GRIS now demystifies gender identity

0 17 mai 2019

« Hi! My name is Éliott, I’m 26 years old and I’m trans man »

As the International Day Against Homophobia and Transphobia approaches, Quebec's five GRIS are announcing the expansion of their services. From now on, in addition to sexual orientation, gender identities will also be demystified by the organizations. Working in parallel to our gay, lesbian, and bisexual volunteers, trans and non-binary people will share their experiences in schools and other environments visited by the five organizations.

A need more and more visible in our communities

With this new service, we respond to a growing demand from the communities we visit. In many school groups visited in 2018 by GRIS volunteers, questions were asked about trans people. Projects submitted by schools for the GRIS-Simple Plan Foundation prize are also more and more numerous to address gender identity. And one of the best examples is the 2018 winning project: a book featuring a trans character, written and illustrated by three elementary school students.

“By adding this new component to our services, we will be even closer to the concerns of young people. The need is real, and we are ready to respond after taking the time to prepare well for two years. From now on, the positive models that we will present daily to Quebec youth will also represent gender diversity. I think this is a big plus for our society, still poorly informed about these realities” declares Catherine Duclos, President of GRIS -Montréal.

Johanie Bouffard, President of GRIS-Québec, adds: “The support of our members is strong. They understand that the demystification of gender identities aligns perfectly with our values. This contributes to our desire to build a more open and caring society.”
A two-year pilot project

This new demystification service was added after a two-year pilot project. This period allowed the GRIS to test the reception of these new workshops in three CEGEPs, a high school and a youth center.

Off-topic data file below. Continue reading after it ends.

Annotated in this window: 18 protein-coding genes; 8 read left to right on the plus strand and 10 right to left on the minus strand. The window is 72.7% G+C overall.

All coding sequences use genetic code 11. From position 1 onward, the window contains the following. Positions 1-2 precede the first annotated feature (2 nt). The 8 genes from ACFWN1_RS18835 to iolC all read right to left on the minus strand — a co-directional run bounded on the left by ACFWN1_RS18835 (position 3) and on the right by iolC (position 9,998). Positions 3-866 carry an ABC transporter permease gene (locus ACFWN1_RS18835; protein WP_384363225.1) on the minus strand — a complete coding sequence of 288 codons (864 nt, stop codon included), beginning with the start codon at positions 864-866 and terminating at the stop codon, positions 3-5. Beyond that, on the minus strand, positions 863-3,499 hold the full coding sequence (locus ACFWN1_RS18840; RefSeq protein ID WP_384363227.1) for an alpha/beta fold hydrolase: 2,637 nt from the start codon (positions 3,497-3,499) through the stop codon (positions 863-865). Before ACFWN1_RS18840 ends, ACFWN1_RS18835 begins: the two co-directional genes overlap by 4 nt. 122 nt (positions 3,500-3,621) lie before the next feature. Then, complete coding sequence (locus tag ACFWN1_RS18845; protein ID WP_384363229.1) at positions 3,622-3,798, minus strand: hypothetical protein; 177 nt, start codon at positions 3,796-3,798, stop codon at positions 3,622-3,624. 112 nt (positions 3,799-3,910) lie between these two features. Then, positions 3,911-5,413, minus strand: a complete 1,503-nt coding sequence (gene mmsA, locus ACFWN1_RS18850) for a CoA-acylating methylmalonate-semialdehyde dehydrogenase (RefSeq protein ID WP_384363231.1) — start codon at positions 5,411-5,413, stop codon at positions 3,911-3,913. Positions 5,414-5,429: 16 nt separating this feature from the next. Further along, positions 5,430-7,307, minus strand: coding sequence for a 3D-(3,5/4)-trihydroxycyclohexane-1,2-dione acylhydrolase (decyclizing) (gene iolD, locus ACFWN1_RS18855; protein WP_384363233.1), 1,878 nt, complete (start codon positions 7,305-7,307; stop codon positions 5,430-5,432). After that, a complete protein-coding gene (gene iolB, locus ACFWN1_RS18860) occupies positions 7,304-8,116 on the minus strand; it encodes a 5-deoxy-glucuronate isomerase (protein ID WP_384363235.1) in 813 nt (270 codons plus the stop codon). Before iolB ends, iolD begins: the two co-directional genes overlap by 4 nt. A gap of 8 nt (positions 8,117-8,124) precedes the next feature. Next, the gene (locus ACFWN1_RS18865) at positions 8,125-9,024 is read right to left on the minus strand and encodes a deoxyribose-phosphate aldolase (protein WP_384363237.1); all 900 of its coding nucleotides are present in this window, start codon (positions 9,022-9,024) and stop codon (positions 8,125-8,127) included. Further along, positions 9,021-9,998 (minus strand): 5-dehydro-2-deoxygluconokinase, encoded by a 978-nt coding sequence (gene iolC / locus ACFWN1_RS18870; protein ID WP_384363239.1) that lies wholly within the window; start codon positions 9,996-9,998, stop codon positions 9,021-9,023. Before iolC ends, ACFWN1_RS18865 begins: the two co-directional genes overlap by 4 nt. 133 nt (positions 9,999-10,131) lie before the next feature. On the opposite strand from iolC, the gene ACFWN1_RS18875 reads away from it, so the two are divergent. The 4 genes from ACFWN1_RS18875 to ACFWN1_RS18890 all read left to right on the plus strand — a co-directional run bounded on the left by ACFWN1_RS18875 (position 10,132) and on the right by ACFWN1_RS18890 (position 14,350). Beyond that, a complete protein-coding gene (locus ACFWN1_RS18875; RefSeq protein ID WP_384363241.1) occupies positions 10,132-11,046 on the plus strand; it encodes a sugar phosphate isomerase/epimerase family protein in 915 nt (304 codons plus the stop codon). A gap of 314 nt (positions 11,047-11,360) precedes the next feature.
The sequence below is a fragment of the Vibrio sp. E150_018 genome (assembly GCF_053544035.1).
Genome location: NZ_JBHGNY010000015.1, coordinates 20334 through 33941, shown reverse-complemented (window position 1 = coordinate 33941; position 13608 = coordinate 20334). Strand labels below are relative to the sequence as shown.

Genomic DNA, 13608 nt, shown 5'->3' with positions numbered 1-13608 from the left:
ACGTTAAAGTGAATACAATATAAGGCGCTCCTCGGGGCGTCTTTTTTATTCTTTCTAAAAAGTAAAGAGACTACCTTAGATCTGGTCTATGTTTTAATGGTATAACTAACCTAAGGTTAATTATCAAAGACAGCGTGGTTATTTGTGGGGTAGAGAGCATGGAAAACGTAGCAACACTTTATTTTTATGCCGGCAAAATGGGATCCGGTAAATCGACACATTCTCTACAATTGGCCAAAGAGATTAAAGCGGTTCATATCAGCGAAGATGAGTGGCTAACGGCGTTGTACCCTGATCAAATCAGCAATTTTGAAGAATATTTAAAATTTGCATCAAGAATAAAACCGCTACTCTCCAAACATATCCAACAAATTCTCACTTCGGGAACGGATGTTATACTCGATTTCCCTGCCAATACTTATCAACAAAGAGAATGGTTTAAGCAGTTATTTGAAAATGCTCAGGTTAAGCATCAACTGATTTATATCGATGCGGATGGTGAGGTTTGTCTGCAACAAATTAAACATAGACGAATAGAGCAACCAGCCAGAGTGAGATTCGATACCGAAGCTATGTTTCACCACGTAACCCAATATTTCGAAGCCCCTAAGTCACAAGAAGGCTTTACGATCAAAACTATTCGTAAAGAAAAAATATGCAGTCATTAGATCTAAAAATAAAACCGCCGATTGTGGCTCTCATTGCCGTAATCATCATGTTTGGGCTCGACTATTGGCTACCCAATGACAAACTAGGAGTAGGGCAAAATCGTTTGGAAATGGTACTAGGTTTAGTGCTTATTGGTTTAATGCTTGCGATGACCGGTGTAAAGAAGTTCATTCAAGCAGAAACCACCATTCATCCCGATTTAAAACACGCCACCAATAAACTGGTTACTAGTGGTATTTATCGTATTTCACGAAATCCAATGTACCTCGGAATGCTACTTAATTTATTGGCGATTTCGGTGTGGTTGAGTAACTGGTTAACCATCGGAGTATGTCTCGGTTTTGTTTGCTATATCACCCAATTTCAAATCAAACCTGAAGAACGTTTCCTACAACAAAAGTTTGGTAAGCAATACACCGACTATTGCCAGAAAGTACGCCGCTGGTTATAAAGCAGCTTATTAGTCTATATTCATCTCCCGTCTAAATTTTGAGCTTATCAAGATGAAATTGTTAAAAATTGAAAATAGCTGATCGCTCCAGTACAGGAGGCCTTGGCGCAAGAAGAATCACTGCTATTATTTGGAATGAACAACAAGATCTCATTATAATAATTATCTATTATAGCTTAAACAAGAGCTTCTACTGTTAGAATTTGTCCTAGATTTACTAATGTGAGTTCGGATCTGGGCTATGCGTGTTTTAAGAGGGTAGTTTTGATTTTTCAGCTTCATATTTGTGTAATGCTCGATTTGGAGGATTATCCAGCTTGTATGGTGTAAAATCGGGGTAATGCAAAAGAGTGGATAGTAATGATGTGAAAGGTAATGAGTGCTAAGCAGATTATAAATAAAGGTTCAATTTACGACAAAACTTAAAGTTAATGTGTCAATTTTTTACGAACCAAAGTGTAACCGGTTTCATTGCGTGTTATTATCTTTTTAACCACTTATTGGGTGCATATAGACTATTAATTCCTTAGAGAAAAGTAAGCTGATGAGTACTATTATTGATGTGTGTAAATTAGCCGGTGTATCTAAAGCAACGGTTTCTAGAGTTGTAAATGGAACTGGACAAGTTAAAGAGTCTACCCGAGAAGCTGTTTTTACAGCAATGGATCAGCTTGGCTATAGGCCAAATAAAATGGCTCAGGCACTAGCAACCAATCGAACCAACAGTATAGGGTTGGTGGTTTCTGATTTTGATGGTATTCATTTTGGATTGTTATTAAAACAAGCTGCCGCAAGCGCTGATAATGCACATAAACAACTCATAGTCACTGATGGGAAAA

During the 15 interventions that were organized in these environments, the reactions were very positive and the curiosity of students palpable.

Comments from students
“I learned a little more about the difficulties that trans people face every day, but also about how to interact with them better so as not to make them uncomfortable.”
- Man, 19 years old

“I found it interesting because I've never met trans people in person, but only seen them on TV, like Caitlyn Jenner. I learned that being able to live a transition can bring benefits if one feels the need. For example: avoid suicide.”
- Girl, 17 years old

“It gives a much more personal image of the topic. It's different from courses where we were told about trans people, it's just facts, but then we start from the point of view that it's people who live this, that it can be difficult to live too. I think it's good to make people understand the realities of trans people's experiences.”
- A CEGEP student
A teaching handbook
In order to support this change, GRIS-Montréal will prepare, in collaboration with the Conseil québécois LGBT, a handbook to help Quebec teachers address issues related to trans realities with their high school students.

About the five Quebec GRIS
GRIS is the largest group of Quebec organizations dedicated to the demystification of sexual orientation in schools. Volunteers of GRIS-Montréal, GRIS-Québec, GRIS-Chaudière-Appalaches, GRIS-Mauricie/Centre-du-Québec and GRIS-Estrie have met over 20 years several hundreds of thousands of young people. In addition to this work in classrooms, the GRIS do research on homophobia in schools and are regularly asked to share their expertise on the subject in Quebec and abroad. As of May 17, 2019, the five Quebec GRIS invite trans and non-binary people who wish to get involved in their organization to contact the GRIS of their region.

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